In the same vein as the previous SpongeBob SquarePants: Battle for Bikini Bottom, SpongeBob Squarepants: Creature from the Krusty Krab transforms our porous pal's homeland into a den of platforming action. There are three playable characters in the game, SpongeBob, Patrick, and Plankton, and each has their own set of levels that almost feel like three distinct games.
The first set of levels naturally feature the Sponge himself, and alternate between racing and platforming. Veering drastically from the look of the cartoon, the art style of the SpongeBob levels is downright ugly, almost depressing. The platforming levels are drab and uninteresting, and token collecting becomes tiresome quickly. The puzzles are so incredibly simple that we hesitate to call them puzzles at all. The Wii controls work well enough, but do little to add to the gameplay. SpongeBob only has one attack, and you'll only encounter two kinds of enemies in the first set of levels.
The racing levels are played with the Wii Remote turned sideways and tilted back and forth like a steering wheel. This control scheme works well enough, but the gameplay itself is somewhat confusing, and at times it was difficult for us to even tell who was winning.
After trudging through the first bleak set of SpongeBob levels, the Patrick levels initially feel like a breath of fresh air. Cel-shaded with a comic book feel, the look of the Patrick levels is more reminiscent of the bright, cheery colors of the TV show. Newspapers flutter coolly on the ground as you walk around, and almost everything within the level looks and feels like paper. After the initial charm wears off, however, you'll realize these levels are the same as the SpongeBob levels, just with a little facelift.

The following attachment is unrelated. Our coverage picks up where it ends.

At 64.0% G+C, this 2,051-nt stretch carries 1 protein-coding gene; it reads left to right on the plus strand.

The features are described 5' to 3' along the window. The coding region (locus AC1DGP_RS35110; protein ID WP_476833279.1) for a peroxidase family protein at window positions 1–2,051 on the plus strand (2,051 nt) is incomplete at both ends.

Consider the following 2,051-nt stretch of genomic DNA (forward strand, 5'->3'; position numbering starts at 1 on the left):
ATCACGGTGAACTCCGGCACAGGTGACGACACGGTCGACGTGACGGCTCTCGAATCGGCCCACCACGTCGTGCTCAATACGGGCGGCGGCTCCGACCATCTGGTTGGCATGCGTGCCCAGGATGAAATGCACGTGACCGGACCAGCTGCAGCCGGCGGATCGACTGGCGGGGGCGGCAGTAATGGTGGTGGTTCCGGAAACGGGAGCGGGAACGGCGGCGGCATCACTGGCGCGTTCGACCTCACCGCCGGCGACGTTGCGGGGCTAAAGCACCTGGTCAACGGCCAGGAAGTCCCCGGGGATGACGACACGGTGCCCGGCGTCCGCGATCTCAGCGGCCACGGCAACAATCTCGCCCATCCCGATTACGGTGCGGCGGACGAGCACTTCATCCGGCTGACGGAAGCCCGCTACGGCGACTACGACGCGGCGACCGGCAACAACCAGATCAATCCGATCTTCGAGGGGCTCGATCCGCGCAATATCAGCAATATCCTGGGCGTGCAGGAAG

Above: While the SpongeBob levels are mostly annoying, there's some endearing humor in the Patrick levels
After the Patrick levels abruptly end, the final playable character, Plankton, is revealed. Plankton's levels are played with the Remote turned sideways like an NES controller. In 2D platformer style, you must progress to the right through each stage as a giant krabby patty chases close behind.
While these levels at least offer a change from the repetitiveness of the previous levels, they ultimately disappoint. The small puzzles are simple and only hinder the pace of the gameplay. If you can't get a puzzle to work, such as moving a platform across a gap to reach the other side, the krabby patty that's supposed to be hot on your heels will actually stop and wait for you to figure it out, making the whole idea of it chasing you pointless. These levels end soon enough, however, and it's back to more SpongeBob levels again.
SpongeBob SquarePants: Creature from the Krusty Krab offers a decent amount of action that mostly younger fans of the series will enjoy. The platforming and token collecting can become repetitive, but overall the game does have a respectable amount of variety, with the inclusion of racing levels and 2D platforming. Serious gamers will want to look elsewhere, but if you're looking for a decent childrens' game, SpongeBob is better than most.